A new study reveals that children with low vitamin D levels are more likely to suffer from both food allergies and inhalant allergies.
Researchers found a link between allergies to ragweed, oak, dogs, cockroaches, shrimp and six other allergens and vitamin D deficiencies. There was a strong relationship to peanut allergy, one of the most common food allergies and one which causes significant problems for children due to hidden traces of peanut proteins in many foods.
In this large scale epidemiological study a team of American researchers analysed blood samples from 3,136 children and adolescents and 3,454 adults to look for any links between serum vitamin D levels and sensitivity to 17 different allergens. Confounding factors such as milk consumption, obesity and socio-ecomonic status, which could affect the results, were also taken into account. The results of the study are published in the Journal of Allergy and Clinical Immunology.
The researchers found that vitamin D deficiency in children and adolescents was associated with a higher risk of IgE-mediated sensitivity to 11 of the 17 allergens tested. The increased risk was of greatest significance for peanut, ragweed, and oak allergies. Interestingly, no association was found between vitamin D status and allergy risk in the adults tested.
For the purposes of the study those participants with a serum vitamin D (25(OH)D ) level of less than 15 nanograms per millilitre of blood were considered to be deficient.
Michal Melamed, Assistant Professor of Medicine and of Epidemiology and Population Health at Albert Einstein College of Medicine in New York, and one of the researchers on the study, was careful to note that the study is correlational and does not in itself prove that a deficiency of vitamin D causes childhood allergies. It may be that there is another factor that increases a child's risk of both allergies and vitamin D deficiency, thus making them more likely to both occur in the same child. Further studies would be required that look at causation to confirm that vitamin D deficiency is a specific risk factor for allergies in children.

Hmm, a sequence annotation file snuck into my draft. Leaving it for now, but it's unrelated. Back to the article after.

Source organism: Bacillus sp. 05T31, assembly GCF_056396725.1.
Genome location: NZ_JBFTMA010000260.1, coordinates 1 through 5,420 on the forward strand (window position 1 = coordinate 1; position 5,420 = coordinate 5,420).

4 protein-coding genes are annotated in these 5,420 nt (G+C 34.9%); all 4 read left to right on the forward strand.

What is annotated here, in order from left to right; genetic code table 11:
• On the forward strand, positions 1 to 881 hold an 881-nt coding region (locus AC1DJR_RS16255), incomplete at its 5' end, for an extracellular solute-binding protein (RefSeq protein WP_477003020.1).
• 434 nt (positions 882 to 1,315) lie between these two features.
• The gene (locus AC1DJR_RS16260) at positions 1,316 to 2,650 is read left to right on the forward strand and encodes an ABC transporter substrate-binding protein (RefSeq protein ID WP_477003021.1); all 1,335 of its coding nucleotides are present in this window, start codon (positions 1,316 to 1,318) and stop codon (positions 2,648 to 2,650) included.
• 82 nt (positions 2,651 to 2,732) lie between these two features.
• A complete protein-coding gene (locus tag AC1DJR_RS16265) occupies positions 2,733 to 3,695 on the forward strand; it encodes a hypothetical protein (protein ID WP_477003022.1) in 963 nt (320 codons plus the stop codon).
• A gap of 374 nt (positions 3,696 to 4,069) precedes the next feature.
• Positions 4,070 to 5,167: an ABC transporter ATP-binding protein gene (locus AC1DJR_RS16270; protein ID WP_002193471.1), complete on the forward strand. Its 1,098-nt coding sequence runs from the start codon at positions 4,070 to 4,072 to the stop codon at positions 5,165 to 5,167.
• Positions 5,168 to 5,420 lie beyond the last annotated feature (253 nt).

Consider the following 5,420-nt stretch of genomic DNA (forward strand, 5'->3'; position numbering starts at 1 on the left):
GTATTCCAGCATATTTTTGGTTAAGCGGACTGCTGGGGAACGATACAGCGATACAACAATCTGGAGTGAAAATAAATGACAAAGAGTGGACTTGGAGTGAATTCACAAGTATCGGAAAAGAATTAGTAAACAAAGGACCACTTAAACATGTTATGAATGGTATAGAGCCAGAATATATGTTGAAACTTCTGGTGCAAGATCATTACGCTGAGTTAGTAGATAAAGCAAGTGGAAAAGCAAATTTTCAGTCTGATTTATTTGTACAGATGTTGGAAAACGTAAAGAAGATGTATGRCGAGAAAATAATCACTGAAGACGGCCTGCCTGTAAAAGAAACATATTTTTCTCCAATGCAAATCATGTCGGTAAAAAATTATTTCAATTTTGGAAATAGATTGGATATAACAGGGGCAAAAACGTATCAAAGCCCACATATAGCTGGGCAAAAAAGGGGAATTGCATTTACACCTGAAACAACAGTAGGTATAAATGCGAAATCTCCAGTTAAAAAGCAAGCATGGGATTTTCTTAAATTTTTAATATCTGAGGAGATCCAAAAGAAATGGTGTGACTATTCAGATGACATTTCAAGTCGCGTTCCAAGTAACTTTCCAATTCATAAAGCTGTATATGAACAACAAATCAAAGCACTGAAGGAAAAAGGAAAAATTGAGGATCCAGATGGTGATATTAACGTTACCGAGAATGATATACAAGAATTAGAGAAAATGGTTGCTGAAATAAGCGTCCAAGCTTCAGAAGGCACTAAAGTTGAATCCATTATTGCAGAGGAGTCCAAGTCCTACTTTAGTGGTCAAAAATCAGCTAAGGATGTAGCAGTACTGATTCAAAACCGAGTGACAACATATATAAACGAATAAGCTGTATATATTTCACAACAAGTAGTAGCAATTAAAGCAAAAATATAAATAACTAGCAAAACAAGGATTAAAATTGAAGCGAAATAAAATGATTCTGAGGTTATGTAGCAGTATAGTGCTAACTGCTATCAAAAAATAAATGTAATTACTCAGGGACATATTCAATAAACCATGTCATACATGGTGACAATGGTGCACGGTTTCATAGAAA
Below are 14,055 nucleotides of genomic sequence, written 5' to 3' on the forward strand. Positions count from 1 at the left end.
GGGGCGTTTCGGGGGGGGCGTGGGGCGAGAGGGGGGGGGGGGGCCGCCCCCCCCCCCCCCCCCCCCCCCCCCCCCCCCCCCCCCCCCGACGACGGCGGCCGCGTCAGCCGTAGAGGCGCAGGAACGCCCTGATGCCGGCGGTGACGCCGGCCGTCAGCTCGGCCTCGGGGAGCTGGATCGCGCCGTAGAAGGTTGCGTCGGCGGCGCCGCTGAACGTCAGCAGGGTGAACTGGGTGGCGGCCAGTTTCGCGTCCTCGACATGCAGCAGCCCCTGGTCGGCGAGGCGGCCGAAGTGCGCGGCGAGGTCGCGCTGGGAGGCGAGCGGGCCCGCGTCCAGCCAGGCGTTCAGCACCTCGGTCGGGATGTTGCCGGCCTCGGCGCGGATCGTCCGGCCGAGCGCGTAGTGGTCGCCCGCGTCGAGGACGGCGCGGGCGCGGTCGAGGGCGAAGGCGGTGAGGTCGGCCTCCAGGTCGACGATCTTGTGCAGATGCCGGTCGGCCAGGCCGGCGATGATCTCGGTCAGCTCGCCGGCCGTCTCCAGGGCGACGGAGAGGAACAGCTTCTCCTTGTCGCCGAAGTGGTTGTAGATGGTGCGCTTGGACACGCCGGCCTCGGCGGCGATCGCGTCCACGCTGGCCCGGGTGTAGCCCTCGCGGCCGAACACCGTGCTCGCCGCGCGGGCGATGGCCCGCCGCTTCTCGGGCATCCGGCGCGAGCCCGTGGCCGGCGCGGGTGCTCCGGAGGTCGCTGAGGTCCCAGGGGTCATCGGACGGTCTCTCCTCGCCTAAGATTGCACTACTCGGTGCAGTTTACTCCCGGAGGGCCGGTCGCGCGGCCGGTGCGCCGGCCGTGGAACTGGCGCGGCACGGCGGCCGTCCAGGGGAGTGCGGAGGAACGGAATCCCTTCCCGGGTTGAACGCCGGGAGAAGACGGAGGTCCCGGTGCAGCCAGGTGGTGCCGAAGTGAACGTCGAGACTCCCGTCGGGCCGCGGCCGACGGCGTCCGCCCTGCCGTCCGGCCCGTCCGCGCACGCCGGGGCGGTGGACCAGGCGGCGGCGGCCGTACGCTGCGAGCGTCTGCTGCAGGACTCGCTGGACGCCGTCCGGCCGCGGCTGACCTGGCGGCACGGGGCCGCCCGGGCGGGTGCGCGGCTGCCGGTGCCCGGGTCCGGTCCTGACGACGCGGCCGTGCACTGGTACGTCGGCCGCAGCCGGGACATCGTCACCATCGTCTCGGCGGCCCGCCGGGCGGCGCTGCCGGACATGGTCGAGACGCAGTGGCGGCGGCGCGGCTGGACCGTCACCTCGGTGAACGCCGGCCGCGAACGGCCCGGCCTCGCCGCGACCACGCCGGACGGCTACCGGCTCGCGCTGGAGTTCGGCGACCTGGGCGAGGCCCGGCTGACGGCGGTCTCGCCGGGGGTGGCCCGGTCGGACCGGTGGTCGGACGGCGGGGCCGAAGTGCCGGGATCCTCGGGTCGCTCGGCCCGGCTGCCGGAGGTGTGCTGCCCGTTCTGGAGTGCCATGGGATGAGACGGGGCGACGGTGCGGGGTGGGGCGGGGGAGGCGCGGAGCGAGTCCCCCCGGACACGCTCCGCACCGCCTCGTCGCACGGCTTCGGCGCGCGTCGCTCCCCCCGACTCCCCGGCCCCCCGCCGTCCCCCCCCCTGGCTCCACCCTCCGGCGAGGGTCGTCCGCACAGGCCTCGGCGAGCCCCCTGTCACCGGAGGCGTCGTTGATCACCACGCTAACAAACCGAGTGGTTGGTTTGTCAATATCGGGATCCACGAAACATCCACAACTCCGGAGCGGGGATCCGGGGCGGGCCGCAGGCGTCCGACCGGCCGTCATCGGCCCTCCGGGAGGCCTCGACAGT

However, Melamed recommends that children consume sufficient amounts of vitamin D. "The latest [US] dietary recommendations calling for children to take in 600 IU of vitamin D daily should keep them from becoming vitamin D deficient," she said in a press release.
A previous study reported that the number of people who visit hospital due to acute allergic reactions to food rises in the winter, the researchers said, suggesting a possible link to vitamin D. Vitamin D levels naturally drop during the winter months, particularly in very northerly latitudes, since sunlight is necessary for the production of the vitamin in the skin.
It is well known that the production of vitamin D in the skin on exposure to sunlight is much more efficient at improving blood vitamin D status than dietary consumption so it may be that playing sports or taking part in other outdoor activities may benefit kids in more ways than simply burning excess calories.
Source: Sharief S Jariwala S Kumar J Muntner P Melamed M (2011) Vitamin D levels and food and environmental allergies in the United States: Results from the National Health and Nutrition Examination Survey 2005-2006 Journal of Allergy and Clinical Immunology DOI: 10.1016/j.jaci.2011.01.017